# Turning an ellipse into a parabola

Today I was discussing circles, ellipses, hyperbolas, and parabolas in my precalculus class. We did the usual: completing the square, finding the center and radius (radii), etc. etc. But I like to also go a little bit deeper on this topic:

Algebraically, all these shapes are related by the fact their implicit equations are quadratic. I like to show this relation geometrically by first drawing a circle, and then "stretching" it to make an ellipse, and then "stretching" it even further to make a parabola (point goes to infinity), and then "stretching" it even further to get a hyperbola. I do this in the projective plane (I draw a big orange circle around the axes, which represents the line at infinity). The students really like it.

But one of my more clever students asked me what is happening to the equation as I'm doing this stretching. So if I start with the equation of the unit circle $$x^2+y^2=1,$$ and then I do some stretching in the vertical direction, $$x^2+\left(\frac{y}{b}\right)^2=1,$$ (so here stretching by a factor of $b$) and I let $b$ get really really big, I should expect to get the equation $$x^2=1,$$ which is just two vertical lines (and that is what I get geometrically!). The students seem to intuitively understand this, and everyone is happy.

If I want to do the parabola, I need to fix the bottom-most point at the origin, so my equation changes as $$x^2+\left(\frac{y-b}{b}\right)^2=1.$$ Here again I let $b$ get really really big, but now I have no idea how to explain that what I get is not $$x^2+1=1.$$ Because, when you draw the picture, it is clear that as $b$ gets bigger and bigger, you get closer to a parabola. But how can I show this algebraically, without going into a whole thing on limits, etc.? [This is a precalculus class.]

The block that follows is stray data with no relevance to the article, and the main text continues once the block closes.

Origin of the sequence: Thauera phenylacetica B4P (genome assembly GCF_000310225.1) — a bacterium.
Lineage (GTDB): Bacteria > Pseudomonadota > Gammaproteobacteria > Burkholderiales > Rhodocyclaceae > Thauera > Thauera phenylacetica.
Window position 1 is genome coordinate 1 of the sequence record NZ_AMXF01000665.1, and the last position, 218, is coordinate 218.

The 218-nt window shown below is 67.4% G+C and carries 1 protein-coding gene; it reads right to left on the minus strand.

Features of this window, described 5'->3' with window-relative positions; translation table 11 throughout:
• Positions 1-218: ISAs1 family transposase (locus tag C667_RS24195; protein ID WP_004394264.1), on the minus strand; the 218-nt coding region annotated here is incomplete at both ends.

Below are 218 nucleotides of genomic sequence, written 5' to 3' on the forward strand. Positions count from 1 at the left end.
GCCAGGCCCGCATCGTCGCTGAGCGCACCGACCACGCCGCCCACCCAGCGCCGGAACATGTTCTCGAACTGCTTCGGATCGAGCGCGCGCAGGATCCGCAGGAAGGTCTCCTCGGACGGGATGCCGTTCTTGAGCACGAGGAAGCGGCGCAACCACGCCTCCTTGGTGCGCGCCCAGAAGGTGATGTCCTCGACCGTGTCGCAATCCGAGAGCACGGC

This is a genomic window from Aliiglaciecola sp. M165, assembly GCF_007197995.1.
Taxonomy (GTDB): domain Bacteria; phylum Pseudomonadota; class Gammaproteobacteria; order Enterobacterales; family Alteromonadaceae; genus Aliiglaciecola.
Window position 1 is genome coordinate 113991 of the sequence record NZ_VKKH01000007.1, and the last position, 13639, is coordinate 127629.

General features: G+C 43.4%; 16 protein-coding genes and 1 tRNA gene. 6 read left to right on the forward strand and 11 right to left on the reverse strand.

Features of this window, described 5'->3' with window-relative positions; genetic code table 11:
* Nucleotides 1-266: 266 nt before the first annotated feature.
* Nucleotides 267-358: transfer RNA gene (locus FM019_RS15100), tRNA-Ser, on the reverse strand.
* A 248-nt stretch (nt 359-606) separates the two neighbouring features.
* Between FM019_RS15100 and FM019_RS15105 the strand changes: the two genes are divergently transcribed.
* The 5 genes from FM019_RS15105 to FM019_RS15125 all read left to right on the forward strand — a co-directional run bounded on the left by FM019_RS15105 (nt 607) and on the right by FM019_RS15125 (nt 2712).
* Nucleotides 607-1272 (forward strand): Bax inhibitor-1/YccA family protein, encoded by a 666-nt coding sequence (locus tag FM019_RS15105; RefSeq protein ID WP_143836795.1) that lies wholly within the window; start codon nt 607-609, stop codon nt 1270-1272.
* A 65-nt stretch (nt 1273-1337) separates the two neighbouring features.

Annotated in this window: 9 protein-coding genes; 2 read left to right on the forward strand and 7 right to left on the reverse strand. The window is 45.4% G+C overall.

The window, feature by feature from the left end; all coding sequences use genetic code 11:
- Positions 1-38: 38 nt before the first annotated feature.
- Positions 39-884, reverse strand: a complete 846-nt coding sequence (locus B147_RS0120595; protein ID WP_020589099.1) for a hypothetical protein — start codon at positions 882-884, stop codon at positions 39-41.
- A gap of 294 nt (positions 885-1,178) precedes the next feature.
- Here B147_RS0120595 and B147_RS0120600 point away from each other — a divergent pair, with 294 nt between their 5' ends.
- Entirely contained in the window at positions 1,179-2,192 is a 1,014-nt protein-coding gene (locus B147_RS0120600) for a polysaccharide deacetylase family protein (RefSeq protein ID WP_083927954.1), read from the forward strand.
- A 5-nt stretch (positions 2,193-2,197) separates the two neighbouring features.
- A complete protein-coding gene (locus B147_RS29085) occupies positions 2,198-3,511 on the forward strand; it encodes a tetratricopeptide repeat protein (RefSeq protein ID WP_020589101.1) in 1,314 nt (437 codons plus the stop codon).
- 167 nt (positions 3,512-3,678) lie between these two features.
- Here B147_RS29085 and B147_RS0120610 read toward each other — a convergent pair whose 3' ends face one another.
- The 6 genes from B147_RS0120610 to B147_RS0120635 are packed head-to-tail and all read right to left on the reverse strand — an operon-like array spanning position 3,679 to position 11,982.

To summarize, my question is

How do I show the equation $x^2+\left(\dfrac{y-b}{b}\right)^2=1$ eventually becomes the equation of a parabola as $b\rightarrow\infty$, intuitively? (No limits, no formal arguments please.)

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You don't, since it doesn't. Whatever playing around you do with the $y$ part, we must have $|x|\le 1$. –  André Nicolas Apr 16 '13 at 1:54
Well I think you do get $x^2+1=1$ because $[(y-b)/b]^2$ can be rewritten as \$[(y/b)-1]^2 and the limit as b approaches infinity is 1. –  Ovi Apr 16 '13 at 20:37